Some HTML Tips, No-No's, In Random Order

Note: These are some comments and tips I provided to some of the team at my employer, AVENCOM.
Joe Crawford
February, 2001

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CORRECT USE OF ALT TAG:
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I have seen this use of the ALT tag...

     <img ... alt="decorative line">

The proper use for things that are decorative or functional
would be ALT="". If an image is functioning as a bullet, 
ALT="*" would work well. A common error is to use
ALT="bullet".

Another common misuse of ALT I've seen (not here) is:
ALT="Firestone logo". When a graphic is a logotype, simply
ALT="Firestone" will do.

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PROPER USE OF VALIGN
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valign does NOT go into:
        <span>
        <div>
        <p>
        <font>
        <table>
valign WILL go into:
        <tr>
        <td>
COMMENT: To get vertical alignment, usually the way to do
that is in a table, in the <tr> and <td> tags. appropriate
values for valign are: top, bottom, middle. valign=center
is NOT valid.
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PROPER USE OF VALIGN
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In our code I have seen some odd attributes in <table>
some baddies.
        valign=top
        align=center
        align=left
Avoid these as much as possible. If we're moving toward
modular code consistency is best. If we want to center a
table it is best to use:
<div align="center">
  <table ...>
    <tr>
      <td>...</td>
    </tr>
  </table>
</div>

for tables inside tables, use as follows:
<table ...>
  <tr>
    <td align="center">
        <table ...>
          <tr>
            <td>...</td>
          </tr>
        </table>
    </td>
  </tr>
</table>
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&, >, and <
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The ampersand, greater than, and less than symbols SHOULD
NOT be left bare in a file, they should be encoded as
entities. They have special meaning in HTML and this is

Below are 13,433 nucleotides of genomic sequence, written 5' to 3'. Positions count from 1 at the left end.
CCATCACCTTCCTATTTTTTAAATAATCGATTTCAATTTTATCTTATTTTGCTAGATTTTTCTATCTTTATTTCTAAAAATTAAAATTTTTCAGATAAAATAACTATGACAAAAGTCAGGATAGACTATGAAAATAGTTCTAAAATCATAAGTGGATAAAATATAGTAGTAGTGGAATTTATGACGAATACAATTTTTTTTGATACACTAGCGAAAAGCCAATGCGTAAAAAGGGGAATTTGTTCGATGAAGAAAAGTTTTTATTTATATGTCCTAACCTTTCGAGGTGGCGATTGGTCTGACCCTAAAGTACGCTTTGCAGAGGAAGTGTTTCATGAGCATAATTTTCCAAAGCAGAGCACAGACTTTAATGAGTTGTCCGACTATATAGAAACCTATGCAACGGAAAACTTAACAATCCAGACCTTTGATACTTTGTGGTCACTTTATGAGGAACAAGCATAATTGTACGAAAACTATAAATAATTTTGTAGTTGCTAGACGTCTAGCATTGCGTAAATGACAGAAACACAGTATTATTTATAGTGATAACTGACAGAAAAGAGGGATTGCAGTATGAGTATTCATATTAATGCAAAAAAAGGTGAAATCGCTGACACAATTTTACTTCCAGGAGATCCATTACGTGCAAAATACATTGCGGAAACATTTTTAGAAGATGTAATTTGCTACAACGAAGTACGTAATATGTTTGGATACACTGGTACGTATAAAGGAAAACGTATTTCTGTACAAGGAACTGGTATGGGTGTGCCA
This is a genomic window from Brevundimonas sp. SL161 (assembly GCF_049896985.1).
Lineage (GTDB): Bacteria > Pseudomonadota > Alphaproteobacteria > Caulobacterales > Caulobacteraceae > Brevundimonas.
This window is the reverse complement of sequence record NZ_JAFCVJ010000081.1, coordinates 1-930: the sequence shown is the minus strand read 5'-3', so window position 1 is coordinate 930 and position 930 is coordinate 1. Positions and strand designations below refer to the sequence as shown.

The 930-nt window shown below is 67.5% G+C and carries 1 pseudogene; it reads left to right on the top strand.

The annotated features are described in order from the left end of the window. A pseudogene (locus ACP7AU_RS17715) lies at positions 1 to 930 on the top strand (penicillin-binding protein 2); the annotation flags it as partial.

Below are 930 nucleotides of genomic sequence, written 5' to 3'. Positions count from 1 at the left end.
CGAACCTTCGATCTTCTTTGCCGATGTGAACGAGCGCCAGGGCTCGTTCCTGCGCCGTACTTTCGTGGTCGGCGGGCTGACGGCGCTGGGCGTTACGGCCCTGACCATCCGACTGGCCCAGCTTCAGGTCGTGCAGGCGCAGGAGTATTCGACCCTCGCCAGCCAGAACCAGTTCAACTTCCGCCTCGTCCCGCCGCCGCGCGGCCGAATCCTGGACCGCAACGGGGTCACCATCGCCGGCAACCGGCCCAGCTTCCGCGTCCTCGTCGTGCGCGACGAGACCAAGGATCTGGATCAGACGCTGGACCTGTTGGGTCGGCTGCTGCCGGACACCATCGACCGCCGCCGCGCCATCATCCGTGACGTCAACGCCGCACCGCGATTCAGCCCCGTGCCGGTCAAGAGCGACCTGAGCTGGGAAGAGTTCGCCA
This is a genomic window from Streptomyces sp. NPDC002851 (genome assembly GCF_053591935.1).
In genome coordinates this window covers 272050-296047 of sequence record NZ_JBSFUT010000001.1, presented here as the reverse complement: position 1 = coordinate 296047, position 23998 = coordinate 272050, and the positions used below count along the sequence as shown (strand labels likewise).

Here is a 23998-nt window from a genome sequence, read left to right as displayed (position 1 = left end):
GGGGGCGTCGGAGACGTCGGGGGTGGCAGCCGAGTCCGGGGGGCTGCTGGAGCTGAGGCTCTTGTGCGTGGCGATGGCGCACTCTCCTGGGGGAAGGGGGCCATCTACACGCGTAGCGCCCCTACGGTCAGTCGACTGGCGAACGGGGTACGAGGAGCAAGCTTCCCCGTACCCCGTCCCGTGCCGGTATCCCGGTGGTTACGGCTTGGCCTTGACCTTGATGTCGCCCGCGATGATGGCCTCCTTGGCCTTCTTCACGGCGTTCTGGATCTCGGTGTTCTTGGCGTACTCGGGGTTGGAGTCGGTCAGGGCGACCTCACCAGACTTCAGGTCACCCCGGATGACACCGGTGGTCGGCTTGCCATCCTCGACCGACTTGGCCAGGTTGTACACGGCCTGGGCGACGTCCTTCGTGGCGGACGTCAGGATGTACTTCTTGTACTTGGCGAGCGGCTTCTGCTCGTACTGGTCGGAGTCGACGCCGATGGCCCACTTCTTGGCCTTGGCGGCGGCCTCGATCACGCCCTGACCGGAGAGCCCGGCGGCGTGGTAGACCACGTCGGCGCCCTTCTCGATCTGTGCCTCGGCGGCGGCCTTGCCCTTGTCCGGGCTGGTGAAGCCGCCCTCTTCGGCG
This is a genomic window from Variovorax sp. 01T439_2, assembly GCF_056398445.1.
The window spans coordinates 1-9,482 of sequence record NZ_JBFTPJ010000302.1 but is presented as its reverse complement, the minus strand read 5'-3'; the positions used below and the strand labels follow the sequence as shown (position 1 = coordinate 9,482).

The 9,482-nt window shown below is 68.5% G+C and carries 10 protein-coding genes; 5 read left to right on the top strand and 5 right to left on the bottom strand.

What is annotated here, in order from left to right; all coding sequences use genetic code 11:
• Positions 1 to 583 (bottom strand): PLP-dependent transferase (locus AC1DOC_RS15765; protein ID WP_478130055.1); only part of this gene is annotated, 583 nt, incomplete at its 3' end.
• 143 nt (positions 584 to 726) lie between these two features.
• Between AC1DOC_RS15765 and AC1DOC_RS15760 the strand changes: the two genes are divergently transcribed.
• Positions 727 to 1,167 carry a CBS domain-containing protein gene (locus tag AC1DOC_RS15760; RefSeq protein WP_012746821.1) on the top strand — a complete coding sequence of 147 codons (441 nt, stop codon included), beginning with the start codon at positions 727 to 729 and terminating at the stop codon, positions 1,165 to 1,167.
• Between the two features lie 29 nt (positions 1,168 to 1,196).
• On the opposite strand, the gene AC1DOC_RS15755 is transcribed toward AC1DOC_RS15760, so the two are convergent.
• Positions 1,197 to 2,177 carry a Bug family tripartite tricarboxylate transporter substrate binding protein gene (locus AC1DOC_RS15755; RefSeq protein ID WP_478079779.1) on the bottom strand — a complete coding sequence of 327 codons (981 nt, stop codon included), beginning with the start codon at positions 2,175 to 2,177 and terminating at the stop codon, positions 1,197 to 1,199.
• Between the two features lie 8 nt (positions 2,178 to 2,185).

required.
        &  >  <

        

Other common entities include
           <--non-breaking space
        ©  <--copyright symbol
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FONT SIZE
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In the <font> tag, it's best to use "relative" sizing.
plus or minus the default.

These are bad:
        <font size="1">
        <font size="2">
These are good:
        <font size="-2">
        <font size="-1">
        <font size="+1">
        <font size="+2">
The principal here is that size="2" may mean different
things on different platforms. When you say "+1", you're
saying, increase the size some factor greater than the
default. It's more flexible for people who have changed
their font sizes in their browsers.
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SELECT tags
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<select> must have corresponding </select> tags - most
browsers will know when you're done, but it's always best
practice to close all tags.
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OPTION TAGS
<option> should have corresponding </option> - same as above.

Also, inside an <option tag, no markup or extra tags are
allowed. I spotted this in some of our code:

  <select>
    <option>hello<br>
    <option>world<br>
  </select>

I'm not sure what the intent here was, but those <br> don't
do anything and will probably misinterpreted down into the
page.

If the desired effect is a space, the way to do the above
would be:

  <select>
    <option>hello</option>
    <option></option>    
    <option>world</option>
    <option></option>    
  </select>
...which would leave blank spaces probably intended. This
would have to be accounted for in the form processing, of
course.
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IMG TAG
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The required tags for IMG are:
<img>
        src
        height
        width
        border
        alt
And optional are:
        hspace
        vspace
        name
I advise against leaving off a height or a width for
spacers where you only care about height or width. Use
height="1" or width="1" if there is no necessary value
in your mind.
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OPTIMIZING CLASS, VALIGN ATTRIBUTES
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Simple is better when applying class.

For example:
  <p><span class="body">Four score and seven...</span></p>
Would be simpler as:
  <p class="body">Four score and seven...</p>

And this:
  <table cellpadding="0" cellspacing="0" border="0">
    <tr>
      <td><p><span class="body">Four score and seven...</span></p></td>
    </tr>
  </table>

Would be better as:
  <table cellpadding="0" cellspacing="0" border="0">
    <tr>
      <td class="body">Four score and seven...</span></p></td>
    </tr>
  </table>

The idea is to minimize the number of tags and attributes
you have.

On that note - this:
  <tr>
    <td valign="top"></td>
    <td valign="top"></td>
    <td valign="top"></td>
    <td valign="top"></td>
  </tr>

Is easier as:
  <tr valign="top">
    <td></td>
    <td></td>
    <td></td>
    <td></td>
  </tr>

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